KRG pledges to restore student financial support after protest | Protest News

Baghdad, Iraq -According to official media reports, the semi-autonomous Kurdish region authorities in Iraq have pledged to provide financial support to university students after protests in the previous days called for the restoration of monthly allowances that were cut seven years ago.

After thousands of demonstrators took to the streets of Sulaymaniyah for the fourth consecutive day, the Kurdistan Regional Government (KRG) took this step late on Wednesday. According to the local NRT broadcasting company, security forces fired live ammunition in the city’s Sarah Square to disperse the crowd and wounded a student.

It is not clear how much funding the authorities will provide. Before 2014, KRG provided students with a monthly allowance of 60,000 to 100,000 Iraqi Dinars (approximately US$40 to US$70). However, the allowance was subsequently cancelled, and the authorities cited the budget used to combat the Islamic State (ISIS) armed groups and the collapse of global oil prices.

With ISIL now largely defeated and oil prices rebounding, students have been demanding resumption of payments.

‘Legal rights’

As the days passed, the protests that began on Sunday became more and more violent. Security forces fired tear gas and rubber bullets, and deployed water cannons to disperse demonstrators blocking Sulaymaniyah’s main road. At the same time, protesters threw stones and tear gas cans at security forces and set ablaze some government buildings in the city.

Smaller protests have also spread to other cities in the region, including Erbil, Harabja, Karar and Koya. On Tuesday night, a solidarity demonstration was held in Baghdad, the Iraqi capital, with dozens of people participating.

The hashtag #SulaymaniyahOppresses also became popular on Twitter as people shared their dissatisfaction with the government’s response to what they called “peaceful protesters.”

On Wednesday, the police prevented journalists from entering Sulaymaniyah University, one of the main flashpoints since the beginning of the protests. According to Al Jazeera reporters on the website, security forces entered the site and fired tear gas at the students who remained on the campus. The reporter said that the police also beat protesters and reporters with electric batons.

“We demand our legal right to resume payment of our monthly allowance, but the Kurdish government is deploying all these security and freedom fighter forces in response,” said Avin, a second-year female student at Sulaymaniyah Technical College earlier. Al Jazeera told Al Jazeera that on Wednesday, out of fear of retaliation, she asked for only her name to be mentioned.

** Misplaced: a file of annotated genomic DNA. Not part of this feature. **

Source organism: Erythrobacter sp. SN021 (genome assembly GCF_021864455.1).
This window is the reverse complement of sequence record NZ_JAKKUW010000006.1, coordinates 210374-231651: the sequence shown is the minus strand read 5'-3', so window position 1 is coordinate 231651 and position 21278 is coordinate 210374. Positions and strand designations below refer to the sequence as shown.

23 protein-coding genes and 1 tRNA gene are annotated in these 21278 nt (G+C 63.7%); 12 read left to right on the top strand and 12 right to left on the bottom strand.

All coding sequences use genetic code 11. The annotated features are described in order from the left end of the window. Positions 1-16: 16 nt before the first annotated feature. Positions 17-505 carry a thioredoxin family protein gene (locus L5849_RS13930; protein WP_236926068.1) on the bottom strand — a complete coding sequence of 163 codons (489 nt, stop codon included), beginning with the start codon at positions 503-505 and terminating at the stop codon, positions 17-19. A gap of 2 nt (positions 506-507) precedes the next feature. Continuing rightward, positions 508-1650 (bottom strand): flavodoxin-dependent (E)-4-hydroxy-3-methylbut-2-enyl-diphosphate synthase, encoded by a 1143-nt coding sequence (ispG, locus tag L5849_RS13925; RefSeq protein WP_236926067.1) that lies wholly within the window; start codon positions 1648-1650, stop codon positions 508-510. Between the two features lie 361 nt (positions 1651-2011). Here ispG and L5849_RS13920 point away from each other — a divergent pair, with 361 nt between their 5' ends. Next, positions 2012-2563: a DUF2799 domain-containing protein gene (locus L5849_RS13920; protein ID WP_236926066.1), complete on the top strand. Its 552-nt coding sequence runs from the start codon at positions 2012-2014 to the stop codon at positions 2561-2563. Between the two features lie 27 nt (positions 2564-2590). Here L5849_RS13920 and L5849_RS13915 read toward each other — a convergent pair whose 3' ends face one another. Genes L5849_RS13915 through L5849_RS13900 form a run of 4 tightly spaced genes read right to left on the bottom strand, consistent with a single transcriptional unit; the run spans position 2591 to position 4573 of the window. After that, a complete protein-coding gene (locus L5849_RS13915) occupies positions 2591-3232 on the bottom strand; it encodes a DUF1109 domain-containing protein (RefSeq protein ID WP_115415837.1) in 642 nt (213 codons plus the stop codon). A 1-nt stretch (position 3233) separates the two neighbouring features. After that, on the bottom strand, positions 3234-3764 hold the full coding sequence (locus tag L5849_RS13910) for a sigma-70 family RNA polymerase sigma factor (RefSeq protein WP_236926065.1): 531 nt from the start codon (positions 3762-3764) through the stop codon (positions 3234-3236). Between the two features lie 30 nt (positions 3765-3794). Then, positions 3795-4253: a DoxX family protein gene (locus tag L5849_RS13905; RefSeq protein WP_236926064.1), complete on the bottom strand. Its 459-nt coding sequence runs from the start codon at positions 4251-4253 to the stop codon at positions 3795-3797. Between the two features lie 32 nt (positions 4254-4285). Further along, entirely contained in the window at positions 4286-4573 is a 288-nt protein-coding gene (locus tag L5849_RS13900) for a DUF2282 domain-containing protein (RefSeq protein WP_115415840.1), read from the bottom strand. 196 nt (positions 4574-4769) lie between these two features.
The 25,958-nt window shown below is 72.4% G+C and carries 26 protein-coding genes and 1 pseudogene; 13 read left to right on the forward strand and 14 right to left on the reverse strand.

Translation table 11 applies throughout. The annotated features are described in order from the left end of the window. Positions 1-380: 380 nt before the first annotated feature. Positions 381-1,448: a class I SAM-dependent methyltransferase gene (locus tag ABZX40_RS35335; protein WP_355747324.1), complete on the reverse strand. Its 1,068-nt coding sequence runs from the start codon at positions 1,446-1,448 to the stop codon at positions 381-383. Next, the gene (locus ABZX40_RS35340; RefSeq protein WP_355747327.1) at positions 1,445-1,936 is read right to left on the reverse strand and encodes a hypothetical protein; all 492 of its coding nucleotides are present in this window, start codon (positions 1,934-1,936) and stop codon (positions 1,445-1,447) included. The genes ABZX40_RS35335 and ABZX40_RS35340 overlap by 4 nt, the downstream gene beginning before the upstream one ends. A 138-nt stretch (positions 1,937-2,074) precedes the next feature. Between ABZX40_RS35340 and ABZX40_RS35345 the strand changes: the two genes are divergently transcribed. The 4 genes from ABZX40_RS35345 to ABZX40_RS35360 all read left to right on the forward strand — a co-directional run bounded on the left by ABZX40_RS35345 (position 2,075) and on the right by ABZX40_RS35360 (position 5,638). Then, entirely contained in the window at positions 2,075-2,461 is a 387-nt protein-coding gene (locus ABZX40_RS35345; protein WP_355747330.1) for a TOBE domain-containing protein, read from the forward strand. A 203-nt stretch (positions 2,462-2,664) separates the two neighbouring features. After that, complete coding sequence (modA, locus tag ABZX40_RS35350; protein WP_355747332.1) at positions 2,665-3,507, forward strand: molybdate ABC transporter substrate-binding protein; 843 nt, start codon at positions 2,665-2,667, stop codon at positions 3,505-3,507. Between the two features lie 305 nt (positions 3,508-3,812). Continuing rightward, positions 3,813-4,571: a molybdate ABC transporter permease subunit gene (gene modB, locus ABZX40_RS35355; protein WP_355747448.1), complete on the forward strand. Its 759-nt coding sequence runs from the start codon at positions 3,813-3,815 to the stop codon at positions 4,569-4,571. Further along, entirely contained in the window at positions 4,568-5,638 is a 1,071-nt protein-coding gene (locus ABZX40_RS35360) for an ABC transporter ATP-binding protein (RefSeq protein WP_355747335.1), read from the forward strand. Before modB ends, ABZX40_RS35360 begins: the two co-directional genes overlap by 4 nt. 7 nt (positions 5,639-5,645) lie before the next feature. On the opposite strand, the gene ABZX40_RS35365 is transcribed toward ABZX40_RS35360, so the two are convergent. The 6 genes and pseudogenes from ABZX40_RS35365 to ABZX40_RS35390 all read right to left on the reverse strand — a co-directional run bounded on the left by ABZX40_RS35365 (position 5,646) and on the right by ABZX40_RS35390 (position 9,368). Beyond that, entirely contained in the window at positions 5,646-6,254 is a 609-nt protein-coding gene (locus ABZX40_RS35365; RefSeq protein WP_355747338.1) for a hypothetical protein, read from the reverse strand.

Avin insisted that the protesters “did not create chaos or violence” and said that “Kurdish security forces are confronting unarmed students.”

KRG has not yet responded to Al Jazeera’s request for comment.

Sulaymaniyah University President Assistant Peshraw Hama Jan stated that the institution “has always supported the legal rights of our students, and their request for reinstatement of the allowance is completely legal”, adding that they “have made a request to KRG”. Alam Muhammad, Minister of Higher Education”.

“We call on our students not to let some students turn peaceful demonstrations into violence,” Hama Jan told Al Jazeera.

In recent days, some officials have also expressed support for the students.

The Governor of Sulaymaniyah Province Haval Abubaker wrote on Facebook on Monday, “The province supports [students’] Demand and oppose violence and interference”.

“Youth are getting more and more hopeless”

In the Kurdistan region of Iraq in the past few years, protests have taken place in areas dominated by the Kurdistan Democratic Party (KDP) and the Patriotic Union of Kurdistan (PUK). These two parties actually enjoy a political and economic duopoly.

Although hailed as a development target for other parts of Iraq, the region has a long history of corruption and financial mismanagement.

Recently, it has also become the focus of international attention in the ongoing refugee crisis on the Belarus-Poland border. In recent weeks, many Iraqi Kurds have embarked on a journey to Europe, and some of them have sought better economic opportunities.

“Students came out to ask for the rights allocated to them. This is a very meagre allowance, but they face injustice,” Sulaymaniyah resident Mustafa Khalid told Al Jazeera.

“Everyone is surprised that we see migrants at the Belarusian border-that’s why,” he said.

In response to news of financial support, Khalid said: “We have to see if these allowances will be realized, not just verbal.”

“But we also need to see the changes in our education system. The PUK mob will be responsible for attacking peaceful protesters.”

Kamalampalani, a researcher at the Middle East Institute, a think tank in Erbil, wrote on Twitter, “The youth protests in Iraqi Kurdistan are their response to setbacks and the result.

“If there is no feasible mechanism for young people to change their plight, young people will become increasingly desperate and eager to resist in different forms.”

Shawn Yuan reported from Baghdad, and Dana Taib Menmy reported from Sulaymaniyah.

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